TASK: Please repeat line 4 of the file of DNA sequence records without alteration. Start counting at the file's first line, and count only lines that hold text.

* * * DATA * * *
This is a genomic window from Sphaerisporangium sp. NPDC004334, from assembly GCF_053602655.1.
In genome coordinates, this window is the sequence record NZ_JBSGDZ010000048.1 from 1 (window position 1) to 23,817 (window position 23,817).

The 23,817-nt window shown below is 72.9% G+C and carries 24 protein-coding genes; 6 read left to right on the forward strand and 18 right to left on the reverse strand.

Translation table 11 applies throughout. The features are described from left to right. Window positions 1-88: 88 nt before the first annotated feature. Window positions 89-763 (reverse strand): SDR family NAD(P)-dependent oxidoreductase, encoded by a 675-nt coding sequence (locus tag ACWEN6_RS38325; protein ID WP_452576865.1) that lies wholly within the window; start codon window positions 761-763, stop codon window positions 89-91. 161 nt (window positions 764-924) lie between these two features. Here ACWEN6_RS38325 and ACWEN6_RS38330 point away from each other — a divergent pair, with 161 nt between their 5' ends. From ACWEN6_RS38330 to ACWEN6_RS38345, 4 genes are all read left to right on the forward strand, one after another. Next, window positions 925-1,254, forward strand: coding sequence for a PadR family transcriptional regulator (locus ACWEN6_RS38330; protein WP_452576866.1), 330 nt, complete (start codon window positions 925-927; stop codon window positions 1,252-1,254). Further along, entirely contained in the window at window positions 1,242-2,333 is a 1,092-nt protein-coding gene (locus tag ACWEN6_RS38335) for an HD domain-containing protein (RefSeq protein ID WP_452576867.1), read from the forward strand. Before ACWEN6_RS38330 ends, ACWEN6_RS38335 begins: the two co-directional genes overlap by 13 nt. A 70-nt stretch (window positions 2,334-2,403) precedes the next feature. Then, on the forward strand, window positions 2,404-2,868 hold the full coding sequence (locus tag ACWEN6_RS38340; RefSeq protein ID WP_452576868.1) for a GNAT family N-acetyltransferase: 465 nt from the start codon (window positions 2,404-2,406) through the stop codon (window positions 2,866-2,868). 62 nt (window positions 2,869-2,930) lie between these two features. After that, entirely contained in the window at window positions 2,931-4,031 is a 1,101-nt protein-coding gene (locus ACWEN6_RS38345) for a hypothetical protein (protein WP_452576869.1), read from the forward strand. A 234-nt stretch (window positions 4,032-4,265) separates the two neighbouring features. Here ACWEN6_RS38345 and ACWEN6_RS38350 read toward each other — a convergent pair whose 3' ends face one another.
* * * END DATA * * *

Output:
Translation table 11 applies throughout. The features are described from left to right. Window positions 1-88: 88 nt before the first annotated feature. Window positions 89-763 (reverse strand): SDR family NAD(P)-dependent oxidoreductase, encoded by a 675-nt coding sequence (locus tag ACWEN6_RS38325; protein ID WP_452576865.1) that lies wholly within the window; start codon window positions 761-763, stop codon window positions 89-91. 161 nt (window positions 764-924) lie between these two features. Here ACWEN6_RS38325 and ACWEN6_RS38330 point away from each other — a divergent pair, with 161 nt between their 5' ends. From ACWEN6_RS38330 to ACWEN6_RS38345, 4 genes are all read left to right on the forward strand, one after another. Next, window positions 925-1,254, forward strand: coding sequence for a PadR family transcriptional regulator (locus ACWEN6_RS38330; protein WP_452576866.1), 330 nt, complete (start codon window positions 925-927; stop codon window positions 1,252-1,254). Further along, entirely contained in the window at window positions 1,242-2,333 is a 1,092-nt protein-coding gene (locus tag ACWEN6_RS38335) for an HD domain-containing protein (RefSeq protein ID WP_452576867.1), read from the forward strand. Before ACWEN6_RS38330 ends, ACWEN6_RS38335 begins: the two co-directional genes overlap by 13 nt. A 70-nt stretch (window positions 2,334-2,403) precedes the next feature. Then, on the forward strand, window positions 2,404-2,868 hold the full coding sequence (locus tag ACWEN6_RS38340; RefSeq protein ID WP_452576868.1) for a GNAT family N-acetyltransferase: 465 nt from the start codon (window positions 2,404-2,406) through the stop codon (window positions 2,866-2,868). 62 nt (window positions 2,869-2,930) lie between these two features. After that, entirely contained in the window at window positions 2,931-4,031 is a 1,101-nt protein-coding gene (locus ACWEN6_RS38345) for a hypothetical protein (protein WP_452576869.1), read from the forward strand. A 234-nt stretch (window positions 4,032-4,265) separates the two neighbouring features. Here ACWEN6_RS38345 and ACWEN6_RS38350 read toward each other — a convergent pair whose 3' ends face one another.